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"Film noir" evokes memories of stylish, cynical, black-and-white movies from the 1940s and '50s—melodramas about private eyes, femmes fatales, criminal gangs, and lovers on the run. James Naremore's prize-winning book discusses these pictures, but also shows that the central term is more complex and paradoxical than we realize. It treats noir as a term in criticism, as an expression of artistic modernism, as a symptom of Hollywood censorship and politics, as a market strategy, as an evolving style, and as an idea that circulates through all the media. This new and expanded edition of More Than Night contains an additional chapter on film noir in the twenty-first century.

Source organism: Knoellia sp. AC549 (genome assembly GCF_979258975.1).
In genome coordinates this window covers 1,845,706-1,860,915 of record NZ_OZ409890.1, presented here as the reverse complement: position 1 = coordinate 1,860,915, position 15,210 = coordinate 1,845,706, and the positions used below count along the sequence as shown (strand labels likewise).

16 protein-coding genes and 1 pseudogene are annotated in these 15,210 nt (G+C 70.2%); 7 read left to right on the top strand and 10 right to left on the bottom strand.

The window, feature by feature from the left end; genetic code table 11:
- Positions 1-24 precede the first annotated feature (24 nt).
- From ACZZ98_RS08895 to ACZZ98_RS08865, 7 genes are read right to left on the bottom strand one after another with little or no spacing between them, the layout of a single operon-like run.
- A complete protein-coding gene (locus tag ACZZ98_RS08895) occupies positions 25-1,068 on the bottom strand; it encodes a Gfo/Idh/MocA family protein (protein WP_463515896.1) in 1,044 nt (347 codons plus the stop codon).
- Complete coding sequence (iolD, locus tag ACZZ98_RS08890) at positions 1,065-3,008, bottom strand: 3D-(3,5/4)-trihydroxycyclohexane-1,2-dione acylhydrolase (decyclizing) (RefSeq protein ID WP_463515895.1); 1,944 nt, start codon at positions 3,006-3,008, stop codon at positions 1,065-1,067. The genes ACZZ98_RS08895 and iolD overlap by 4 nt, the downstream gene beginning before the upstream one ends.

James Naremore is Emeritus Chancellors' Professor of Communication and Culture, English, and Comparative Literature at Indiana University. His books include Acting in the Cinema, The Magic World of Orson Welles, The Films of Vincente Minnelli, and On Kubrick.
"Supplies the first study of film noir that achieves the sort of intellectual seriousness, depth of research, degree of critical insight, and level of writing that this group of films deserves."—Tom Gunning, Modernism and Modernity